Denis finally passed away just short of his 88th birthday. The last few years were not good. Glen and Alli came to visit from Mudgee, which is to Australia what Kestell is to the Free State. We went out to supper after they had visited Denis; They were not sure if he had recognised them; The next day Alli phoned to say he had gone.
Despite his wake being held at very short notice and in the middle of a long weekend (the next day was Tuesday Workers Day May 1st) it was really well attended.
It was held in the Umzinto church he and Faye had got married in – which they had bought when the congregation fizzled and the building had been demystified. They moved it lock, stock, pulpit and baptismal fountain to Selborne. Then they got married in it all over again. Then Faye was buried from it four years ago. And now Denis.
Just like Faye’s the wake was first-class, and we all made sure the bar tab the family picked up was a hefty one. ‘I’ll have another one of those, please, and let me tell you THIS about Glen . . ‘
Denis and Faye had farmed in the Dumisa district – which made Kestell look urban – on Tanhurst and then moved to Selborne on the coast. I had once visited Glen at Tanhurst as a student, and then visited them often at Selborne, golfing at Umdoni, exploring Linton Hall and Botha House, checking out ‘Vernon the Villain’ Crookes’ beautiful manor house at Selborne – now Glen’s home; Denis and Faye were always so very kind to us and interested in our affairs. I saw Glen turn 21 there and get married there. Free beer!
Denis soon began changing Selborne from sugar cane fields, a dairy and an anthirium nursery to his dream golf course. He had traveled to golf courses all over the world* and THIS was how he wanted his golf course to look. With more than a bit of an Augusta National Golf Club look evident!
*in the ‘States somewhere – I must ask Glen where – Denis once got a hole-in-one on a par four! What kind of bird is that!? An apteryx?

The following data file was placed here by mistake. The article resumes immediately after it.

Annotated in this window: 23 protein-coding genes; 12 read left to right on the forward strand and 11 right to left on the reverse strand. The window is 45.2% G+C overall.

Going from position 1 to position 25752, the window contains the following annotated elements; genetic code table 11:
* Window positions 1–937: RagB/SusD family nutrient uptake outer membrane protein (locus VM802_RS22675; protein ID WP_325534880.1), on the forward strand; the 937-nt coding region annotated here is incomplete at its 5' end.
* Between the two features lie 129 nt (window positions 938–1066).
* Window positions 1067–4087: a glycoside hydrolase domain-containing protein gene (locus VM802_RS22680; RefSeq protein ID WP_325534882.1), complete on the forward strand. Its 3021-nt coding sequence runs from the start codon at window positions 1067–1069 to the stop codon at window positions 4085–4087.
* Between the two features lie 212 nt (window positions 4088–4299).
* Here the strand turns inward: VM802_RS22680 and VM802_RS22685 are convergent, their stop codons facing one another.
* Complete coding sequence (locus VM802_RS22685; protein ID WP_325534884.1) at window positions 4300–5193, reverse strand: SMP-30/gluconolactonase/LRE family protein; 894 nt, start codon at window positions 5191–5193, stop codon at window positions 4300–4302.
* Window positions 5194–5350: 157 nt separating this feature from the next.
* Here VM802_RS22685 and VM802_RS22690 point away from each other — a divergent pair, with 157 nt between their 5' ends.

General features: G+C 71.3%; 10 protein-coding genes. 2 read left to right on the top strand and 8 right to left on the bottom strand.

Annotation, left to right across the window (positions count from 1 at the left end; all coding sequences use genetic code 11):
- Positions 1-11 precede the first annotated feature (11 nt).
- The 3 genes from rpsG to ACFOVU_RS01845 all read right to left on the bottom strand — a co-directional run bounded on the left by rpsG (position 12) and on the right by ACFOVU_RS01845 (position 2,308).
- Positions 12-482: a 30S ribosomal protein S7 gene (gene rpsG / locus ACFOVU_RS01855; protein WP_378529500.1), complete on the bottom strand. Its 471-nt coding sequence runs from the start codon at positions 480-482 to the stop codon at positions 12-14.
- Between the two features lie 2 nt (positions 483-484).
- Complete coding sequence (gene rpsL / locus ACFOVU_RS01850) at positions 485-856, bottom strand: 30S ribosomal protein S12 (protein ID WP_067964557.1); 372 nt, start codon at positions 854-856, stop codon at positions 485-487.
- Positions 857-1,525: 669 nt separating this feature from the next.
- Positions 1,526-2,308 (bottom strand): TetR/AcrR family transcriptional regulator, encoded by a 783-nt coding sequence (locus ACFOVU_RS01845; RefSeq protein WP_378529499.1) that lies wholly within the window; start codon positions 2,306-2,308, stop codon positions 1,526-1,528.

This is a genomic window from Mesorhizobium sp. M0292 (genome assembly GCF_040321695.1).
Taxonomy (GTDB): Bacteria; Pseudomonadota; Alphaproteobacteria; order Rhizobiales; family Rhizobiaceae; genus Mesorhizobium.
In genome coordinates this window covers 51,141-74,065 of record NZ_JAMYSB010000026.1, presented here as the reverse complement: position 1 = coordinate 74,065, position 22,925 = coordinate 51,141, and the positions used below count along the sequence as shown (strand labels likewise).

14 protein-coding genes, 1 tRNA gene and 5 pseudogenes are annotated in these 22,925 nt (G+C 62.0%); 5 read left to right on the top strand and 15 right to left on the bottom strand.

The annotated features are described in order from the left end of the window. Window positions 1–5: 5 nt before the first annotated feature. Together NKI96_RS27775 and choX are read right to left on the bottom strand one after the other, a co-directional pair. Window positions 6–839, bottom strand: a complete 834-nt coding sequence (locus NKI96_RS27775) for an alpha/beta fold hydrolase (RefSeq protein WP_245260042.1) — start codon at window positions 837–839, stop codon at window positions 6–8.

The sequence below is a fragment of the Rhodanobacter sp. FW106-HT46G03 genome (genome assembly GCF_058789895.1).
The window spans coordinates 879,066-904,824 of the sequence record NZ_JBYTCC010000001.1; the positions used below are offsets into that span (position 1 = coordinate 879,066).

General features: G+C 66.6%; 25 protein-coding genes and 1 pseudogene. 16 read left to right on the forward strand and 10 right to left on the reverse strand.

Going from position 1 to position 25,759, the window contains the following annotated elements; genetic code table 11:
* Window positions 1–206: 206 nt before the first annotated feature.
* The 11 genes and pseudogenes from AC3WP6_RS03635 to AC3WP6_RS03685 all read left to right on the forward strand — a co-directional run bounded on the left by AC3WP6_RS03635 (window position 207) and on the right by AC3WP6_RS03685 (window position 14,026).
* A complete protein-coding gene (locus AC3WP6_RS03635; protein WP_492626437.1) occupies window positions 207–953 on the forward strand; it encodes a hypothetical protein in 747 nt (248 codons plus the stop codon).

Denis and Glen were mad keen cricketers. Sometimes their club was really desperate and Glen would ask me – a FreeStater! – to fill in for them. I would happily oblige. About three or four times I traveled down to Umzinto, got a duck, dropped a few catches and did very well at lunch. Later when Denis wrote a book ‘Umzinto Cricket – The First 100 years’ I bought one, he signed it, and I eagerly read it from cover to cover. Then I checked all the stats. I was sorely disappointed. Complete waste of money. Obviously an incomplete history: I didn’t feature at all.
I believe he wrote another book about a forefather who had survived Isandlwana. I didn’t read that one. I only hope he gave that brave warrior a bit more credit.
PS: If you really want to know accurate Barker history for goodness’ sake don’t read what I write! Ask Glen – he’ll give you lock stock and barrel!
Dave Hill responded: Nice one Pete.
Denis and my dad, George were at Kearsney together…..so when I arrived there, a freshfaced Zambian boy in 1968, the only person I “knew” was Glen.
He took me under his wing and I spent many weekends at the farm. Denis taught me, sort of, to water ski on Ifafa Lagoon! Hard to imagine nowadays that there was water right up to where the highway passes by.
Later on I was called upon by Denis to drill for water at Selborne. We spent many hours talking during the 3 weeks we were there and I really got to know him rather well.
boreholes are still working today and I always bore [sorry!] my mates
when playing a round there with war stories about drilling in 1983/4.
gave me a copy of his Isandlwana book and we kept in contact via
email until he sadly was unable to do so.
hung in tough though and he can now finally rest in peace with his
beloved Faye and Jane.
Glen’s Mom died. She had been a bit spaced out the last few years, Alzheimers-like, but physically better than Denis. However, as can happen, she has gone before him. He too is not 100% with-it in his mind. He is also frail, in a wheelchair and couldn’t attend the memorial service at Selborne. The family had a gathering for him at La Domaine in Hillcrest where he and Faye have been for the last decade or so.